Dana wasn’t going to say anything to Eddie about the near miss, but it was bugging her and she knew it would get worse. “I’m glad he sent someone else. I thought he would. But we really lucked out.”

He raised an eyebrow.  “But she looked exactly like you. From a foot away he would have been fooled.” She raised her glass toward him.

“Yes, but she ordered the wrong drink. I only drink Manhattans.”

© 2016 Summer Olsson


Summer Olsson is a writer, director, actor, puppeteer and costume designer. She grew up in the magical high desert of Albuquerque. She did a turn as a music writer, and later the arts editor, for the Weekly Alibi. She holds a BFA in theater from the University of New Mexico and is a graduate of Dell’ Arte International School of Physical Theatre. She lives in Portland.

Mini Sledgehammer April 2015

Julia Himmelstein is back with another amazing story!


Character: The cowgirl
Action: Watching British television
Setting: the factory
Prop: A milk jug



by Julia Himmelstein

It had been a while since the cowgirl had been around. He had been watching for her, shyly, spending lapses of evenings by the kitchen sink, washing the same four dishes, while peering out the window. It wasn’t really her looks that got to him, just the fact that she was so incredibly out of place. The first time, he had wondered if this was a mistaken Halloween costume, a drunken party guest in the wrong part of town. Their eyes had met as he sat on his front stoop, tongue-tied. The fringes on her leather vest rustled in the light breeze, and she made a funny clicking noise with her boots, as though commanding an invisible horse.  Long after she was gone, he thought he could hear the click-clack of her boots on the pavement.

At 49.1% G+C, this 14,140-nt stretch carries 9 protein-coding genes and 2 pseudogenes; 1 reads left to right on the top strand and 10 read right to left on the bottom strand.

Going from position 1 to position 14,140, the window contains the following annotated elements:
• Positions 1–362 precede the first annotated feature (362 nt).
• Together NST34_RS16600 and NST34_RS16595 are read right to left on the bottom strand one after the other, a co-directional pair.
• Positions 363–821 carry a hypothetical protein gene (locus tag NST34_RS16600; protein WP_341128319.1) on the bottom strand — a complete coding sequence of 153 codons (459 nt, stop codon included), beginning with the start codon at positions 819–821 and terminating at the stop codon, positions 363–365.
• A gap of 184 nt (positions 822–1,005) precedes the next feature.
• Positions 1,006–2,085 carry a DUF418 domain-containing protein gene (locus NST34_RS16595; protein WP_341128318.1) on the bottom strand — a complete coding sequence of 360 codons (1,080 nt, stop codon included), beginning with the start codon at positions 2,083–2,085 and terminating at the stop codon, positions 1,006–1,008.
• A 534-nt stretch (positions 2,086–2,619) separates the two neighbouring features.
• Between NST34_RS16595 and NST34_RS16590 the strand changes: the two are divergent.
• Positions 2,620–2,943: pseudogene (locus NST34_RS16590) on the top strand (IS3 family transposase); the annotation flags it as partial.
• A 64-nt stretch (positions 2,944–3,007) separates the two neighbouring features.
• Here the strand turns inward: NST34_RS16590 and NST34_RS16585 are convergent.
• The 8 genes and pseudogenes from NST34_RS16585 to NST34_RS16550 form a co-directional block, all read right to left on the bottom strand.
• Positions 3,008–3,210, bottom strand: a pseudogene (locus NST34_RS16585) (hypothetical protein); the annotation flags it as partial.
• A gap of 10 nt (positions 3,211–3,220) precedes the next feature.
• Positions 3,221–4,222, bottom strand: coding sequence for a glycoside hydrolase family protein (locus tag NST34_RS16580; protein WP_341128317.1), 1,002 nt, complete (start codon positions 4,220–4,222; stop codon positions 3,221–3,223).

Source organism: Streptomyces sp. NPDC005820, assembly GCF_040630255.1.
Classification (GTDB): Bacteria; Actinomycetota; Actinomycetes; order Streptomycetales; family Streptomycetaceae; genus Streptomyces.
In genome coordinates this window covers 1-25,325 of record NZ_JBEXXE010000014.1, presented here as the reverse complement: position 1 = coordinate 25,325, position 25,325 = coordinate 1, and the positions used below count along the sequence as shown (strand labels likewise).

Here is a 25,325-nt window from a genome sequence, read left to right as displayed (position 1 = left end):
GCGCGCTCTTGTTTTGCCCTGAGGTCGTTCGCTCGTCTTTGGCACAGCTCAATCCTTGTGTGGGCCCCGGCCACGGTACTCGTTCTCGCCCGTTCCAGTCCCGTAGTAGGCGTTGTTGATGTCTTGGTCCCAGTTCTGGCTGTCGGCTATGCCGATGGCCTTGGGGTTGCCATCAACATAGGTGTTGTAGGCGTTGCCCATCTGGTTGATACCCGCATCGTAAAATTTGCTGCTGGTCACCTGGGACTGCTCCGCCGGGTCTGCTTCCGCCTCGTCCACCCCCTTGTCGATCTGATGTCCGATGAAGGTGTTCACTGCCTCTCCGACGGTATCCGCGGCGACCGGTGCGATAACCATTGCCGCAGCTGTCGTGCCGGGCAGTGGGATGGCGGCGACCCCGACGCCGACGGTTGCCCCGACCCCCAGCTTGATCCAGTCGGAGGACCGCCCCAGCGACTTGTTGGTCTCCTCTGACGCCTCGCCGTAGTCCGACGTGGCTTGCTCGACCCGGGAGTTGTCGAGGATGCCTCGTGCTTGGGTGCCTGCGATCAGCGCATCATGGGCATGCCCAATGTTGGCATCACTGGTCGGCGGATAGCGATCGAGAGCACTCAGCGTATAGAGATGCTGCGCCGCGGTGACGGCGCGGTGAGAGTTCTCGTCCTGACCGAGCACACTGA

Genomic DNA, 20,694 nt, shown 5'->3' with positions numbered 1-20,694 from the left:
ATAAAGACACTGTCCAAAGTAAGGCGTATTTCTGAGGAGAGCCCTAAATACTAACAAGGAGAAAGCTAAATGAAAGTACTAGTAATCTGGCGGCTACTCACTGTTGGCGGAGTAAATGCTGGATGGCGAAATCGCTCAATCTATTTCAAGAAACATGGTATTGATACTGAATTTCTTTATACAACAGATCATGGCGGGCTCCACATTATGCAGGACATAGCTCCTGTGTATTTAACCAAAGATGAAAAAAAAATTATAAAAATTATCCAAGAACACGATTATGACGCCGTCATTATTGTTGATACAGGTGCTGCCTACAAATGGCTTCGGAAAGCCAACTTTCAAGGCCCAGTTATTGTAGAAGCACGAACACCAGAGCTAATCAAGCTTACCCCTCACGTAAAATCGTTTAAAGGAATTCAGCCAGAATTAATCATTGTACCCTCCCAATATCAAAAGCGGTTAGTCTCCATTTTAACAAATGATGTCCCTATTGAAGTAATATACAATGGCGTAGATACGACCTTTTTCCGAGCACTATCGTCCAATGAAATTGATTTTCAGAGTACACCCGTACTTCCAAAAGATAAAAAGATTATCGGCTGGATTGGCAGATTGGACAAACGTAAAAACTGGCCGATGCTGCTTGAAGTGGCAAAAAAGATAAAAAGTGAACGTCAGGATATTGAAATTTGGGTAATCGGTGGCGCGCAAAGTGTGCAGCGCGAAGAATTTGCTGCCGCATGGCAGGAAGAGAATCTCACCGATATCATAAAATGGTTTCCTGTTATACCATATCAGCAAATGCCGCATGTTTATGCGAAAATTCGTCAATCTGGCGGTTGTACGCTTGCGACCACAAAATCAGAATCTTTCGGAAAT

They saw each other every few nights after that, she always wearing gingham and leather, and he always staring, dumbfounded. “Just say something to her, man,” he muttered to himself, channeling one of his high school buddies that surely would have had the balls to talk to her, and probably say something incredibly rude. But those friends were long gone, off to work in the factories that made pointless gadgets for white folks. It was just him now, him and his four dishes and the cat Theo. He couldn’t remember the last time he had talked to a human, let alone see one in real life. He used to have video chats with his sister, but that was before the internet cut out. Now when he wanted to see people he popped in one of the British Television discs that he had found in a closet when he first moved in.

He found himself dreaming about her at night. In his dreams, she was close enough that he could see her freckles, and smell her breath. It smelled funny, like something old. Sometimes she would even smile.

He hadn’t always been such a loner. He too, had tried the factory life, first for a manufacturer of milk jugs and then for a tech company. He grew listless and bored, and had enough near misses with large machinery that he was let go. With a sigh, he moved to the empty country, finding an abandoned trailer on a field to call home.

The cowgirl usually walked past around dusk. There was something about the way she looked, like a hungry child, that made him feel protective and tentative at the same time. She always went the same direction, and always looked at him, brief and hard, before leaving.